Players aren't the only ones in the league unhappy about Thursday games. Back in 2013, Bleacher Report shared a quote from former NFL head coach and analyst Brian Bullock.
"[It's] brutal. In a league that is so myopic on the health of the players, to even play Thursday night games is contrary to that, in my opinion. To ask a team to come back on a short week I think is a competitive disadvantage. I'm not a big fan."
Former NFL quarterback Drew Brees is on record with CBS Sports in 2017 dragging Thursday Night Football. "It's 100 percent a product of playing on Thursday night. Do you understand what guys' bodies go through in a game? And then to have to turn around four days later and to play?" the Super Bowl champ said. "Look at the injury studies: They're off the charts. They're off the charts. So is this smart as it pertains to guys' health and safety? No, absolutely not."
Fans Aren't Unanimous About TNF Either
Despite some of the player's criticism, Thursday Night Football continues to pull impressive viewership numbers. According to Nielsen, TNF on Prime averages 11.7 million viewers. Front Office Sports reports that "during its first two TNF streams this season, Amazon averaged 13.6 million viewers and 15.3 million, respectively."
Obviously fans are tuning into TNF on Prime. The question I'd like to pose is -- would fans miss it if it was gone? Surely many NFL fans would miss the Thursday match-ups, but thanks to social media, we know there are many who would love to see it go.
A quick search of "Thursday Night Football Safety" in the Twitter search bar yielded an endless scroll of opinions from the average fan, journalist, player and even doctors. I thought I might have an unpopular opinion about Thursday Night Football, but researching for this piece showed me I'm not alone in my feelings regarding the unnecessary hypocrisy of the leagues insistence for more games. The average fan has been tweeting, TikToking, and water cooler venting about this Thursday game for years.
If the NFLPA is serious about player safety then Thursday night Football shouldn?t be renewed in next negotiations. 4 days isn?t enough for anyone.
— Kev (@561_Kev) September 30, 2022
The fact that Thursday night football actually exists is another example of how the NFL really feels about player safety.
— Dr. Nirav Pandya, M.D. (@DrNiravPandya) September 30, 2022
The irony of the debate on whether the Miami Dolphins organization prioritized Tua?s health? is the existence of Thursday Night Football.
There is no justification, in terms of player safety, for scheduling an extremely violent sport FOUR days apart.
There?s no argument.
— Eugene Daniel 13News Now (@eugenedanielTV) September 30, 2022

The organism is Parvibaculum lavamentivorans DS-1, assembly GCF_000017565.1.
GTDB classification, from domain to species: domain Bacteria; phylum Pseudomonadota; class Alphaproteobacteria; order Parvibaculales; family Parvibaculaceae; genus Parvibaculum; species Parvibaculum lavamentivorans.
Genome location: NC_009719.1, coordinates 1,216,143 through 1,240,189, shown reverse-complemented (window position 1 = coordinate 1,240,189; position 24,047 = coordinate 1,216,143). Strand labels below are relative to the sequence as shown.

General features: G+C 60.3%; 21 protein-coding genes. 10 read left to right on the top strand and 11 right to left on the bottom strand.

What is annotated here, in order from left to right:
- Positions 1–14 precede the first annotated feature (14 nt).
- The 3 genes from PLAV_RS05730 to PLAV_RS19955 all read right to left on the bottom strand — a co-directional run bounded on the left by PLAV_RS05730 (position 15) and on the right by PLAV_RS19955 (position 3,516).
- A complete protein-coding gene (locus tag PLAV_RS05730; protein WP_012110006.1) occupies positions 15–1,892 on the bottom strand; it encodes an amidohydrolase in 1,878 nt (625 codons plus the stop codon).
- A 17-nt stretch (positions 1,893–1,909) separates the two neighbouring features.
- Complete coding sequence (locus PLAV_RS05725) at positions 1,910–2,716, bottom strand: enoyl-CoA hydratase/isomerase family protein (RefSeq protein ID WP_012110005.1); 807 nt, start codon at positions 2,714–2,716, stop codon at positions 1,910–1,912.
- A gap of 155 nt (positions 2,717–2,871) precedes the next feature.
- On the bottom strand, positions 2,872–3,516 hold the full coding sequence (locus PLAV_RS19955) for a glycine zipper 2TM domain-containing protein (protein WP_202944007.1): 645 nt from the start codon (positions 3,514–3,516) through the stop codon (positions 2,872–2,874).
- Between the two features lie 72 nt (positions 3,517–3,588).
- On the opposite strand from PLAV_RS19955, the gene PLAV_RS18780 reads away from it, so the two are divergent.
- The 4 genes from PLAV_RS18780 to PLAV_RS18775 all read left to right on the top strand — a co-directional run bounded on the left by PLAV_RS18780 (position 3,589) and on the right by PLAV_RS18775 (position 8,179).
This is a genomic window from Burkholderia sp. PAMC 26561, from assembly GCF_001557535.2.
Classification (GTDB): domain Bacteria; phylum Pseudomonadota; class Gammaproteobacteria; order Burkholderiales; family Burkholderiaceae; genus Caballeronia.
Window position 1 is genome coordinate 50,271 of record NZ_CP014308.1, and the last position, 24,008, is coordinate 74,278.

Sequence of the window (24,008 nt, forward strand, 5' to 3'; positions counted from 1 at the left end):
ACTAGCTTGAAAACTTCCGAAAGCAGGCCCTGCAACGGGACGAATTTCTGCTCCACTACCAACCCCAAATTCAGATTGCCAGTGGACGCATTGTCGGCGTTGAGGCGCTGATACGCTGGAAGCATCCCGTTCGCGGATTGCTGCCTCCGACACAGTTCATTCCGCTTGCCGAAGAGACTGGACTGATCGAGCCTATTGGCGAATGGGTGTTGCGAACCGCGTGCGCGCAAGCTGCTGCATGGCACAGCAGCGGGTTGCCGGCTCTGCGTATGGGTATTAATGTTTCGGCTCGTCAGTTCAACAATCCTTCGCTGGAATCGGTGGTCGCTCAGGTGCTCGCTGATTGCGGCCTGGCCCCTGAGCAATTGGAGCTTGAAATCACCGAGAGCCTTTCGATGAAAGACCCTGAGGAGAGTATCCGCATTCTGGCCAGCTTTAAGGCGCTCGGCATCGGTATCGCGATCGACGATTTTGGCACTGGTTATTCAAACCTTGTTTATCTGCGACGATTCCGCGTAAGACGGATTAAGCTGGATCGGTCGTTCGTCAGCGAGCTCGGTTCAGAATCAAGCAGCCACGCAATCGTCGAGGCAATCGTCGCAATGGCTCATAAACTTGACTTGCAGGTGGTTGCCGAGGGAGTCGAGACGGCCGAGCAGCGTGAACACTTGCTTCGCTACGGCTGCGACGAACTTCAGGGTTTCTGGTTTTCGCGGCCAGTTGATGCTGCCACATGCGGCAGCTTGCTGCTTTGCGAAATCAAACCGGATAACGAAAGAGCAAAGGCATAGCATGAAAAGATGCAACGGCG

I know the NFL is all about $$$, but if they care the slightest bit about player safety, they need to abandon Thursday night football now. It has never been in the best interest of player safety to play twice in 4 days.
Prayers for Tua. Time for the league to do the right thing.
— I don?t have time for this (@Kswing6) September 30, 2022
Is There Concrete Proof TNF Causes More Injuries?
Ok, so we've established that the NFL is making lavish stacks on stacks of money from Thursday evenings, players and coaches feel the stresses a drastically shortened recovery period yields, and an overwhelming number of fans think the NFL should ditch the added action in an effort to better protect the players. This leads us to an obligatory question. Has the addition of Thursday Night Football actually caused an uptick of injuries to players?
This is a complex and nuanced question to answer. The NFL would like you to believe there is no proof that the added game is any more detrimental or dangerous to the athletes than the sport already is. There have been studies conducted, some by the NFL, that present data supporting their claim that Thursday games don't add any additional risk.
The problem, is current NFL injury reports aren't the best tool to help determine how Thursday night games are contributing to the players health. To begin with the leagues injury report policy isn't some iron clad science based system. In fact the NFL's injury report policy flat out states, "The club is not entitled to unilaterally determine which of the player's reportable injuries might preclude his participation or affect his performance on game day."
There are a lot of cooks in the kitchen tending-to, navigating, reporting a player's injury, and ultimately determining if that reported injury should keep a player from participating in their upcoming game. But, you can't compare injury reports when they aren't required to report the same day. That's a grey area in all the studies regarding the safety of Thursday's athletes.